RAWALPINDI, Pakistan — The police said Friday that they had made several arrests in connection with the Taliban’s shooting of Malala Yousafzai, a 14-year-old education activist who was critically injured, but militant commanders in northwestern Pakistan reiterated their intention to kill the schoolgirl or her father.
After Friday Prayer, Prime Minister Raja Pervez Ashraf visited Ms. Yousafzai’s family at a heavily guarded military hospital in the garrison city of Rawalpindi, where doctors were considering whether to send her abroad for treatment.
“The next 48 hours will be critical,” Mr. Ashraf told reporters. Extremists targeted Ms. Yousafzai, who was shot in the head and neck while riding in a school bus on Tuesday in Mingora, because, he said, “they were scared of the power of her vision.”
“She is the true face of Pakistan,” he added.
The interior minister, Rehman Malik, said the authorities had identified the two gunmen behind the shooting, but they had not been captured. Police officials in the Swat Valley, where the attack took place, said that they had rounded up about 70 people for questioning, including employees of Ms. Yousafzai’s school and the bus driver, and that some of them had been formally arrested.
Afzal Khan Afridi, the Mingora police chief, declined to specify the number of people arrested or what role they were suspected of playing in the shooting, saying he said he did not want to endanger the investigation.
A 15-year-old girl who was wounded alongside Ms. Yousafzai described how easily the Taliban had been able to attack the school bus. “A young man in his early 20s approached the bus and asked for Malala,” the girl, Kainat Riaz, said in an interview at her family’s home in Swat. “Then he started firing.”
The fate of Ms. Yousafzai, who has become a symbol of defiance of the Taliban’s extremist ideology, has gripped Pakistan. Television stations have provided intensive coverage of her medical treatment, and leaders from across the nation’s political and religious spectrums have united in condemning the attack.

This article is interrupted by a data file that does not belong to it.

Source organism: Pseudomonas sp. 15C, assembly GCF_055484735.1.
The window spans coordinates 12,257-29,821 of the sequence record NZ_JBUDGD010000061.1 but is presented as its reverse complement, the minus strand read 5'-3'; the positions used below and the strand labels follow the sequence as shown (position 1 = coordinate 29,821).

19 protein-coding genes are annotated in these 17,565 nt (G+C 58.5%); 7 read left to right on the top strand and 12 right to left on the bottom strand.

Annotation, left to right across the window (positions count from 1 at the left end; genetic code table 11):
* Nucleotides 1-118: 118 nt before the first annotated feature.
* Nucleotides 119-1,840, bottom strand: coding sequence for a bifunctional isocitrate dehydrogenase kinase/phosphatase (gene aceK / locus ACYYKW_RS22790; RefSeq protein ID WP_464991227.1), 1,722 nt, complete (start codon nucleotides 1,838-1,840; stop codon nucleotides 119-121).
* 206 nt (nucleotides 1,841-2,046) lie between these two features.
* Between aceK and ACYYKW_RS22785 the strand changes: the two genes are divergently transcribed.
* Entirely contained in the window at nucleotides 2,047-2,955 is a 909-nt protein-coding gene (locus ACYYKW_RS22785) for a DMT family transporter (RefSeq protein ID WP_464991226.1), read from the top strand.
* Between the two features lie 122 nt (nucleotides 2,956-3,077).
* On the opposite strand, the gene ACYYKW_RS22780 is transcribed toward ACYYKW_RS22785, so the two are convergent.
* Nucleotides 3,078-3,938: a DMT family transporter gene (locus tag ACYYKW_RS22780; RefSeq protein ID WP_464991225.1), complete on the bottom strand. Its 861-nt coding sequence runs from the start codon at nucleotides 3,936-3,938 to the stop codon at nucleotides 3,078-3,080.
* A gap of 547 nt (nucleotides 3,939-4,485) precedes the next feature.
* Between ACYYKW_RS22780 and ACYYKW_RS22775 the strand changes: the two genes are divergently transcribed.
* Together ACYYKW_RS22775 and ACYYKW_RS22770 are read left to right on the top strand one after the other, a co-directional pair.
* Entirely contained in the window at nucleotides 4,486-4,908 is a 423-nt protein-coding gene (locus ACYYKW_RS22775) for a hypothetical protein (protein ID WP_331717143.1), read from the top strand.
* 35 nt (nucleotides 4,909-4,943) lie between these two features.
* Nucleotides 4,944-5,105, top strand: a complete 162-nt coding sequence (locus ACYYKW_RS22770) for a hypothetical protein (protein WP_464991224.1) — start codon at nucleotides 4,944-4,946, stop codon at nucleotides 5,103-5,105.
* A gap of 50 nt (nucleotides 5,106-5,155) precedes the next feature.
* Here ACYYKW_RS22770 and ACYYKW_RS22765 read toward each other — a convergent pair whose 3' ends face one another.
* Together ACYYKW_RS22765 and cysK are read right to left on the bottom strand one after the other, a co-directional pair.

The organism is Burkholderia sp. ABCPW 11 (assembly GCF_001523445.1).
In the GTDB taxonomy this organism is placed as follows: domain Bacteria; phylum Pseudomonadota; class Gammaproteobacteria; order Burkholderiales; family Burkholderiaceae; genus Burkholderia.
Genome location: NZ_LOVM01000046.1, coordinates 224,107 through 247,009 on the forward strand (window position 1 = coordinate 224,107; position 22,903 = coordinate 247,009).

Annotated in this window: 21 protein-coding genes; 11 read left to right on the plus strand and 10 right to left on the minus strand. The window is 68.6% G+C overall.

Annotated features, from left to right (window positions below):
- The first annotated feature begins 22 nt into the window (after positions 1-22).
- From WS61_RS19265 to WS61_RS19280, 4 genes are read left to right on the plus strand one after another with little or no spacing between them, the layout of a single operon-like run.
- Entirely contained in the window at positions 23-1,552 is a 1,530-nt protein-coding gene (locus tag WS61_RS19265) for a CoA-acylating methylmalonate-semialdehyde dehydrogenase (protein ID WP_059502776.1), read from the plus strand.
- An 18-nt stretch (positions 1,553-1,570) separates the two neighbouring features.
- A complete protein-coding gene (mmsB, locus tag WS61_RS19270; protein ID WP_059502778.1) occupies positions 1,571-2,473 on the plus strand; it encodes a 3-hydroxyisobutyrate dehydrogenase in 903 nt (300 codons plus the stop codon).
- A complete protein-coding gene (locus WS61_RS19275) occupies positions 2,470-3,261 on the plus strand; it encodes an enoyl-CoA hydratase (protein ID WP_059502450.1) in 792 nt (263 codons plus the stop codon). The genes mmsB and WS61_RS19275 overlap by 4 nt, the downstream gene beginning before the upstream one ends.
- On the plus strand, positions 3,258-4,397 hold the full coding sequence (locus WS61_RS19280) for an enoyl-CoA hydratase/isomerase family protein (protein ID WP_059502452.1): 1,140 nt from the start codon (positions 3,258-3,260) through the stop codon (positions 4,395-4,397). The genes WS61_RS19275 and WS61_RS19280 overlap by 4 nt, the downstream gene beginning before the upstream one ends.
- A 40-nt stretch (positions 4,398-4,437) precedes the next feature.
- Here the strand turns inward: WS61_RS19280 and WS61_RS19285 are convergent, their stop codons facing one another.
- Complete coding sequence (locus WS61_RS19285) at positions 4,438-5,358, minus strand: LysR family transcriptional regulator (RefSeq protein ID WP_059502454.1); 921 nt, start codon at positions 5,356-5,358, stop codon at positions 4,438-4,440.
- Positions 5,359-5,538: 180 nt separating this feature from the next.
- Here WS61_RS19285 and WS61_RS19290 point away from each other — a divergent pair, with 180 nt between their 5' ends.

A senior official from Jamaat-e-Islami, the country’s largest religious party, accompanied Mr. Ashraf to the hospital. So did the parliamentary leader of the secular Muttahida Qaumi Movement, which dominates Pakistan’s largest city, Karachi.
In an interview with CNN on Thursday, the foreign minister, Hina Rabbani Khar, described the attack as a traumatic “wake-up call” that could prove to be a turning point in Pakistan’s war against extremism.
The army is directing efforts to save Ms. Yousafzai, who is on a ventilator. Government officials have estimated her chances of survival at 50 to 70 percent.
Some analysts have speculated that the army could leverage the unusually strong criticism of the Taliban in this case to begin a new military operation in the tribal belt, but others said the uproar would not ultimately lead to a crackdown.
The shooting embarrassed the army because it had claimed to have largely eliminated the Taliban from the Swat Valley after a major military operation in 2009. Yet Ms. Riaz described how the gunmen stopped their bus, which was carrying about 16 students, in the center of Mingora, which is the valley’s main town and is near a military checkpoint.
Ms. Riaz, contradicting earlier reports, she said that the attackers were not masked and that the gunmen did not board the bus, but opened fire from outside after identifying Ms. Yousafzai.
A third student who was wounded, Shazia Ramzan, is at a hospital in Peshawar. Ms. Riaz said that her family had left the valley but returned after the 2009 military operation, and that she had been studying for two years.
“We were feeling good because there was no sign of the Taliban,” she said as two police officers stood guard outside her home.
Sirajuddin Ahmad, the spokesman for the Taliban in the Swat Valley, said that Ms. Yousafzai became a target because she had been “brainwashed” into making anti-Taliban statements by her father, Ziauddin Yousafzai.
“We warned him several times to stop his daughter from using dirty language against us, but he didn’t listen and forced us to take this extreme step,” he said.
Both father and daughter remain on the Taliban’s list of intended victims, he said.
Sana ul Haq contributed reporting from Mingora, Pakistan, and Ismail Khan from Peshawar, Pakistan.